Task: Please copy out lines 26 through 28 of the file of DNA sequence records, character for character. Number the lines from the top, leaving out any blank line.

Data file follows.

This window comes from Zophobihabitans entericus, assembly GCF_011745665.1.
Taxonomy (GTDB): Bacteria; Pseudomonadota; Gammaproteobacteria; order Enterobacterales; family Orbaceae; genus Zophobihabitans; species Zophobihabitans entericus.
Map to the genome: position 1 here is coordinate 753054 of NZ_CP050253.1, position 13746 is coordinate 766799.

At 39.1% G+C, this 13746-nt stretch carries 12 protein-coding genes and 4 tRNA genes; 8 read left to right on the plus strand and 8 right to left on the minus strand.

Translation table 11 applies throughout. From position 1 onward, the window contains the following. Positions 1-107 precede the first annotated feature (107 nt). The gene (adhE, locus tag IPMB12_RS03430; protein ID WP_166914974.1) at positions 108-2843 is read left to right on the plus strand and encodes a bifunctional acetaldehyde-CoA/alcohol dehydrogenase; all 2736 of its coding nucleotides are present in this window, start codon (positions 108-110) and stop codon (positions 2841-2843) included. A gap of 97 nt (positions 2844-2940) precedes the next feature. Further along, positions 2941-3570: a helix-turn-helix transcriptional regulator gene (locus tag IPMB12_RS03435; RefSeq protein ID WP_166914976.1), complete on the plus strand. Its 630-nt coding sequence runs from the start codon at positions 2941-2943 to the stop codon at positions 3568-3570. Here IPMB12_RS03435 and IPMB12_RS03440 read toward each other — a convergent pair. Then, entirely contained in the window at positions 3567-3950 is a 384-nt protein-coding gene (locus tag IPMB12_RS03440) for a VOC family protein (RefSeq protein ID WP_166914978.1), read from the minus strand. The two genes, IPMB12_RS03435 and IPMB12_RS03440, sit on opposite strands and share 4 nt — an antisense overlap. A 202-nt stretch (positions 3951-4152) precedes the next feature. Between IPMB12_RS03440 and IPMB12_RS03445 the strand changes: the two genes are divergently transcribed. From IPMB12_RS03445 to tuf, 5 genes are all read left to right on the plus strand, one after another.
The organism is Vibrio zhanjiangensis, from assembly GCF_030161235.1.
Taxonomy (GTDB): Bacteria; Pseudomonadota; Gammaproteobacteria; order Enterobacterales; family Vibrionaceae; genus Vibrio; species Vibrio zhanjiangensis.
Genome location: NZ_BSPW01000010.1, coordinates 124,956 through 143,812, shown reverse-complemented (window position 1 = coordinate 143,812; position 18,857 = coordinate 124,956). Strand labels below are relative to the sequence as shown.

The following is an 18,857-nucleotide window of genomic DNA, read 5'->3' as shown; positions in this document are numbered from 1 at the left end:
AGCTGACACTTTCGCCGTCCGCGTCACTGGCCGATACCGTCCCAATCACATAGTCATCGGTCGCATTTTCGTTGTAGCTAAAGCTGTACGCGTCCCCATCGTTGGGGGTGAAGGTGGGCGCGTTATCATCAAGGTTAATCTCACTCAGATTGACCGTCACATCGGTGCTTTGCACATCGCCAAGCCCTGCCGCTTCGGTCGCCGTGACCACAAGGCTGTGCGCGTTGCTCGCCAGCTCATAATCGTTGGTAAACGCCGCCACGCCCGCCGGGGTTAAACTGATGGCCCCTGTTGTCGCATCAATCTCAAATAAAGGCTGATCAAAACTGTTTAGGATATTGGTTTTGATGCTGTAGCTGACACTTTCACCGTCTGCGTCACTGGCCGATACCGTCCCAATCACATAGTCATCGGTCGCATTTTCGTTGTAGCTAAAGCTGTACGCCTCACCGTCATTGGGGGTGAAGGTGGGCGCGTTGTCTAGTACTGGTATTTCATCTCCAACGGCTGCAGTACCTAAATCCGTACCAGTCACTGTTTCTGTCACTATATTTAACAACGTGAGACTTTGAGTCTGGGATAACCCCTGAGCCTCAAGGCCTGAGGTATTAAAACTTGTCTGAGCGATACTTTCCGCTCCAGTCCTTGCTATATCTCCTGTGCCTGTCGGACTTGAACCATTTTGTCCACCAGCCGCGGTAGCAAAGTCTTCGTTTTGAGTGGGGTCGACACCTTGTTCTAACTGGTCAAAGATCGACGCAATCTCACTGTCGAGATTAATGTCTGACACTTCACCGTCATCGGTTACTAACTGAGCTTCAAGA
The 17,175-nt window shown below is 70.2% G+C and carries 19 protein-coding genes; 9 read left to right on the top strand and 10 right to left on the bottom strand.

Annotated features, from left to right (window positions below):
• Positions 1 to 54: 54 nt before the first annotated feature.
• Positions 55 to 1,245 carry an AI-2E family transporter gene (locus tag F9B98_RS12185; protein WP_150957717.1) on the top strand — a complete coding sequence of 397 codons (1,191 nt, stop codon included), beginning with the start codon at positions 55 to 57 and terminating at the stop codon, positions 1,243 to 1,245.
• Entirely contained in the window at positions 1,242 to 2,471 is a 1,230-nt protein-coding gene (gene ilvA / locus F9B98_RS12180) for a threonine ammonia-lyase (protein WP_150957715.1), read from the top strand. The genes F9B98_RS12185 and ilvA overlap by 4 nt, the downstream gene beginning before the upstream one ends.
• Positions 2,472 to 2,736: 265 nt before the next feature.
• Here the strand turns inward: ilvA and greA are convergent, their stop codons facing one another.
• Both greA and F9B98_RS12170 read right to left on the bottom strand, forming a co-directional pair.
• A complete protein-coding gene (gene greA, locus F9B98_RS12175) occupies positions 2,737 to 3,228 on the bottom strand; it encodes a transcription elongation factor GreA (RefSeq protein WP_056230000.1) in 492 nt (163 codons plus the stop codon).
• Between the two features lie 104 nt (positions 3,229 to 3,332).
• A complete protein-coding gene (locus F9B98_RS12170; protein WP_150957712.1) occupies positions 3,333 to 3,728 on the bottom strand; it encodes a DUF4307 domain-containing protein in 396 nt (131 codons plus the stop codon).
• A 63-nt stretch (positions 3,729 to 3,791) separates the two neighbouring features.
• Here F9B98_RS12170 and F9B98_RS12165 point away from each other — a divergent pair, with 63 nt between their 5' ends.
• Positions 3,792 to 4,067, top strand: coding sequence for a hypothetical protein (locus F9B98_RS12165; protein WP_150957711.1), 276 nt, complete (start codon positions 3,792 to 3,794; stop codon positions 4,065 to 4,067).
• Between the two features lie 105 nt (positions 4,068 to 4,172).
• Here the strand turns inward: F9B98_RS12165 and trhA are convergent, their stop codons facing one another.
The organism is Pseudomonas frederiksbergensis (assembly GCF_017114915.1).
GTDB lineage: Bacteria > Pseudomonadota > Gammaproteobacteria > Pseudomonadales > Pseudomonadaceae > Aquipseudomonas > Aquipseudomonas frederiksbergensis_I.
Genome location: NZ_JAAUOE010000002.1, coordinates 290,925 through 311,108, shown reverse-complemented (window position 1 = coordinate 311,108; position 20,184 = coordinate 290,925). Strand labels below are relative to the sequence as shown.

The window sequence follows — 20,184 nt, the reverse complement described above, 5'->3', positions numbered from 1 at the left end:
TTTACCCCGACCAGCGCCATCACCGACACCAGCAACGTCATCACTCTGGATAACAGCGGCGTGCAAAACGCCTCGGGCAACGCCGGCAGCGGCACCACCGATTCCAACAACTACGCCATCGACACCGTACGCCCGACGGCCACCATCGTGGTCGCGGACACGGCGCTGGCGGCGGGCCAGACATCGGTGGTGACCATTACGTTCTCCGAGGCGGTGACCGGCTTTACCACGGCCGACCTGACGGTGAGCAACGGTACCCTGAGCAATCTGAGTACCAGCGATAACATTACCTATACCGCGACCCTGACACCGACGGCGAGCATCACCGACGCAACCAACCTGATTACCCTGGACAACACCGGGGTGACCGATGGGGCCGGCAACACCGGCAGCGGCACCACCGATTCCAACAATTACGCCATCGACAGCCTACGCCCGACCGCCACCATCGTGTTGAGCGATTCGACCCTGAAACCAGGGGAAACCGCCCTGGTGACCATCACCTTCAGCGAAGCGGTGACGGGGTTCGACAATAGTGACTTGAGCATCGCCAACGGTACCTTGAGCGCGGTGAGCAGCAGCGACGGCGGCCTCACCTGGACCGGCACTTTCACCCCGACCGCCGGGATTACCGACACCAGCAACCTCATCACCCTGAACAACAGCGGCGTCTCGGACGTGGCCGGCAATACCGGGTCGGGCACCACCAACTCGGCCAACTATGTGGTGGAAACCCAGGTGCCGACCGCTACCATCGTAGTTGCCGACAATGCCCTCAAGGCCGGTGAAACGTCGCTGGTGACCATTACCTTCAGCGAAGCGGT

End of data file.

• Here the strand turns inward: F9B98_RS12165 and trhA are convergent, their stop codons facing one another.
The organism is Pseudomonas frederiksbergensis (assembly GCF_017114915.1).
GTDB lineage: Bacteria > Pseudomonadota > Gammaproteobacteria > Pseudomonadales > Pseudomonadaceae > Aquipseudomonas > Aquipseudomonas frederiksbergensis_I.